In 1964, a Jewish music executive, Goddard Lieberson, then the president of Columbia Records, told his newest act, a harmonizing duo inspired by the Everly Brothers, to use their “ethnic” names.
Goodbye, Tom and Jerry. Hello, Simon and Garfunkel.
“[Paul] Simon didn’t think people were going to buy folk songs sung by two middle-class Jewish men, but he embraced it,” said Erin Clancey, curator of “Paul Simon: Words & Music,” the Skirball Cultural Center’s latest exhibition.
“Words & Music,” which runs through Sept. 3, presents this curious piece of music industry trivia and much more, in a retrospective of his creativity that spans more than 16 albums — from Simon’s early work with Art Garfunkel to his 2016 solo album, “Stranger to Stranger.”
The exhibit is on loan from the Rock and Roll Hall of Fame and Museum in Cleveland. Its chronological sections display more than 150 items — scratchpad notes, awards, the first jacket he wore on “American Bandstand” and his first acoustic guitar, a 13th birthday gift from his father, Louis, a professional bass player.
Additional items from the early years include correspondence between Simon and Garfunkel when Simon was away at summer camp that shows the two were friends before they were collaborators. “Send my love to Marilyn and any other nice lookin’ girls up there,” Simon wrote in one letter. It also features the duo’s first recording contract with Columbia, from 1957.
One section of the exhibit, “Simon and Garfunkel,” features nearly 35 photographs, sheet music and handwritten lyrics encapsulating the duo’s brief, impactful six years together when they recorded such baby boomer hits as “Mrs. Robinson,” “Homeward Bound” and “America.”
Clancey recalled a Skirball staffer looking at a photo of Simon and saying, “Hmm, that looks like my dad.”
“That’s kind of who we’re pitching this to — dads,” she said. “I guess that could be described as the core audience for this, people for whom this music is the soundtrack to their youth, the soundtrack to their young adulthood.”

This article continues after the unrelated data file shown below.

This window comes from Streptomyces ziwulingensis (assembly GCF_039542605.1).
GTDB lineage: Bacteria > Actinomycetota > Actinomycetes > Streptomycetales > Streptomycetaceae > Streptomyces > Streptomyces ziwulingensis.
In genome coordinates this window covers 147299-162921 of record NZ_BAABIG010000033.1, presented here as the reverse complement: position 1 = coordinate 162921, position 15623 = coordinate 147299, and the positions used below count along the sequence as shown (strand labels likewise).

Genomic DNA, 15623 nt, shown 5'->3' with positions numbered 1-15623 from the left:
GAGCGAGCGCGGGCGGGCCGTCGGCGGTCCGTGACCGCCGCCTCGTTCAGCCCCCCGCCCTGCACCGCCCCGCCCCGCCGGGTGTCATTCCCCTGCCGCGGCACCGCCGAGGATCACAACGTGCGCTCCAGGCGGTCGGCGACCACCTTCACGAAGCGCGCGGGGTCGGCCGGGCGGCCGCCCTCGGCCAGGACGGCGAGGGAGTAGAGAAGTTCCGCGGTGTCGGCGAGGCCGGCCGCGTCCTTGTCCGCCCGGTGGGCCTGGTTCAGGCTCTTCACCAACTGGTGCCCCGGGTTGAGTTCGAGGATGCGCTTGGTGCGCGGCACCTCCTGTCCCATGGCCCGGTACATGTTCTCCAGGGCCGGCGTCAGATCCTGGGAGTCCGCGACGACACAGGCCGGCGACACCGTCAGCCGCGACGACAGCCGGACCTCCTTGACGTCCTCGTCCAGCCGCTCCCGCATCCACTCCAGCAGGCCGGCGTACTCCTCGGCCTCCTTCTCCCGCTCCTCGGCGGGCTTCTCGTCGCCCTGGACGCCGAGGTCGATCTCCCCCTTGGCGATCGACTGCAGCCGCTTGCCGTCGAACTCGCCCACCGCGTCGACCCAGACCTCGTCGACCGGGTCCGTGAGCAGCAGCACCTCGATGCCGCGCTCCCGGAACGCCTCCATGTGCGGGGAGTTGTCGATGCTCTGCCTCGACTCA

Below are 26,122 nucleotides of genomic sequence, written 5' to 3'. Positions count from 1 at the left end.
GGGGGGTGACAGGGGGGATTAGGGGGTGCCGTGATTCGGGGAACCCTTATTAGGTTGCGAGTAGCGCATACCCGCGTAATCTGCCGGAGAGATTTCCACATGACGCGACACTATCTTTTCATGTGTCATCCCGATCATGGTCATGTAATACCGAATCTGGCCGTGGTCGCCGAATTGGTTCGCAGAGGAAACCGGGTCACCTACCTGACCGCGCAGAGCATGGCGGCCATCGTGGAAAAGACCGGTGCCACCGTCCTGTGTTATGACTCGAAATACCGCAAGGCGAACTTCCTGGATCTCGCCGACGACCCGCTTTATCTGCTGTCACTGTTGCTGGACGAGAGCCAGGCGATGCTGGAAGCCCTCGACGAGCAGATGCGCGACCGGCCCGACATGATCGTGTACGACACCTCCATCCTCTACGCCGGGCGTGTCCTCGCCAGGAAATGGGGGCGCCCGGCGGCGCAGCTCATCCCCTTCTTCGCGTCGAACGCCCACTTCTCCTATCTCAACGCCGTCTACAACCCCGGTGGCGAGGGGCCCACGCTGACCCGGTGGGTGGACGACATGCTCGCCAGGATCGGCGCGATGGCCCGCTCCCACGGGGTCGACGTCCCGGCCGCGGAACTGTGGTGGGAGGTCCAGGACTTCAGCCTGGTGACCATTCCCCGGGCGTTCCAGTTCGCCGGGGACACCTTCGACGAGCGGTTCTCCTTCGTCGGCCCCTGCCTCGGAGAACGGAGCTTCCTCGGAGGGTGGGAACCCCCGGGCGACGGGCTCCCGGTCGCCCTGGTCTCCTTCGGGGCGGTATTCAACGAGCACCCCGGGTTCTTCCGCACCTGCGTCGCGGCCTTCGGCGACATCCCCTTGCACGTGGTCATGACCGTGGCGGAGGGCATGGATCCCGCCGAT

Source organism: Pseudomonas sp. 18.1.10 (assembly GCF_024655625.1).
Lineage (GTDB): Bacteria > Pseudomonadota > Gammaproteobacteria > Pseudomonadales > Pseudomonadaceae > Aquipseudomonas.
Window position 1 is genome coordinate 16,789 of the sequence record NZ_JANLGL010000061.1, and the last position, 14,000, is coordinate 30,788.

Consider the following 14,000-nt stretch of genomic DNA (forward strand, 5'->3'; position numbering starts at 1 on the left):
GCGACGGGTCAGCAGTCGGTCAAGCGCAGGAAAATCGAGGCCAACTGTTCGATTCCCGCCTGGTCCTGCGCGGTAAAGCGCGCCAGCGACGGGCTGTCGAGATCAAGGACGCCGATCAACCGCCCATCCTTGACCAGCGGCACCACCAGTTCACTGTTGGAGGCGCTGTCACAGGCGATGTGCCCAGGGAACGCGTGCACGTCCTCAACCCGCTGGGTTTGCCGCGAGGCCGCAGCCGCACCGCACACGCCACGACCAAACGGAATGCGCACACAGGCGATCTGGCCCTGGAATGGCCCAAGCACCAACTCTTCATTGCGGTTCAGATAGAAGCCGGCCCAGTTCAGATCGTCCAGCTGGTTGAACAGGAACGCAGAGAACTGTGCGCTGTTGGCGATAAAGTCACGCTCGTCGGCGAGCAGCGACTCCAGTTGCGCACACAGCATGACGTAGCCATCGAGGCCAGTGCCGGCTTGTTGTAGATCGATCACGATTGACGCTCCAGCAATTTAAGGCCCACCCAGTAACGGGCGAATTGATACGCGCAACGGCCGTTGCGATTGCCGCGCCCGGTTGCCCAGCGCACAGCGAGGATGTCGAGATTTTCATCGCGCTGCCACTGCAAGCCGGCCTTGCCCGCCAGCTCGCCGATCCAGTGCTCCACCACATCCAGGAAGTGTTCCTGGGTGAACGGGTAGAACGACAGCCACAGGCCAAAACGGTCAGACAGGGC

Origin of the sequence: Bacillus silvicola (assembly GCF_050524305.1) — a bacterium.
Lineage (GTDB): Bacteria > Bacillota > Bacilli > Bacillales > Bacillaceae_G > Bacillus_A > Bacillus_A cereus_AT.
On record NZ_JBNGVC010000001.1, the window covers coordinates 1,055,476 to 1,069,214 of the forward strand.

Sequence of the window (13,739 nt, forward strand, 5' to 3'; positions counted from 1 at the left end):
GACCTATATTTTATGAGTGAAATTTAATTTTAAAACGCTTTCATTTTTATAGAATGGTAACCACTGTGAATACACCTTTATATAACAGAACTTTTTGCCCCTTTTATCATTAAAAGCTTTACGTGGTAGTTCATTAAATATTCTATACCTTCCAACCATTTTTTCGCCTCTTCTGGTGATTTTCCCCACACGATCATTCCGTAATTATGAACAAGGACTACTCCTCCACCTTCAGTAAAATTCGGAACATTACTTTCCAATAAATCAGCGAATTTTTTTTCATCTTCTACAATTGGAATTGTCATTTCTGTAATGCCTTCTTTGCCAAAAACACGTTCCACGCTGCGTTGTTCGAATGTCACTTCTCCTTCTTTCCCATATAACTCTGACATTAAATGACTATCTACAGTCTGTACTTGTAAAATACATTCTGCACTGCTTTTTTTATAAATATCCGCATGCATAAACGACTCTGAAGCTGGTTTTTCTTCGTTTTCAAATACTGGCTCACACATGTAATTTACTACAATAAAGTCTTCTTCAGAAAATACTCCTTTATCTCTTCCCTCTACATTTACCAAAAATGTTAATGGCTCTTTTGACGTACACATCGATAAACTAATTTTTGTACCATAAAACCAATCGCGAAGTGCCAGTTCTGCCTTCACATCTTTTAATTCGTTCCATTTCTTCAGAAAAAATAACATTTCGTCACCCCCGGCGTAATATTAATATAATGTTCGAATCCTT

The treasures include a photo of Simon and Garfunkel seated on the floor of a CBS studio while recording tracks for their debut album, “Wednesday Morning, 3 A.M.,” which sold poorly and prompted the duo to disband. Simon moved to England and immersed himself in the folk music scene. Included in the exhibition is a diary of his performances in the U.K.
Without either of them knowing it at the time, Tom Wilson, a music producer who had worked with Tom and Jerry, provided their big breakthrough. Responding to the growing popularity of folk-rock, Wilson overdubbed electric instruments onto “The Sound of Silence,” which Simon had written in response to the assassination of President John F. Kennedy. The record topped the Billboard Hot 100 chart.
Notified of his hit record, Simon returned to the United States. From 1966 to 1970, he and Garfunkel recorded blockbuster albums, including “Sounds of Silence,” “Bookends” and their last together, “Bridge Over Troubled Water.”
The examination of Simon’s versatile solo career shows how he has stayed relevant even as popular music has evolved. “Mother and Child Reunion” helped introduce Western audiences to reggae music; “Me and Julio Down by the Schoolyard” showcased his love of language; and “Still Crazy After All These Years” is Simon the songwriter at what he has called his peak.
Still, creative frustration hit him in the mid-1980s before a trip to Johannesburg, South Africa, in pursuit of township sounds he’d heard on a cassette tape, led to a career rejuvenating fusion of South African and American music on his 1986 landmark record, “Graceland.”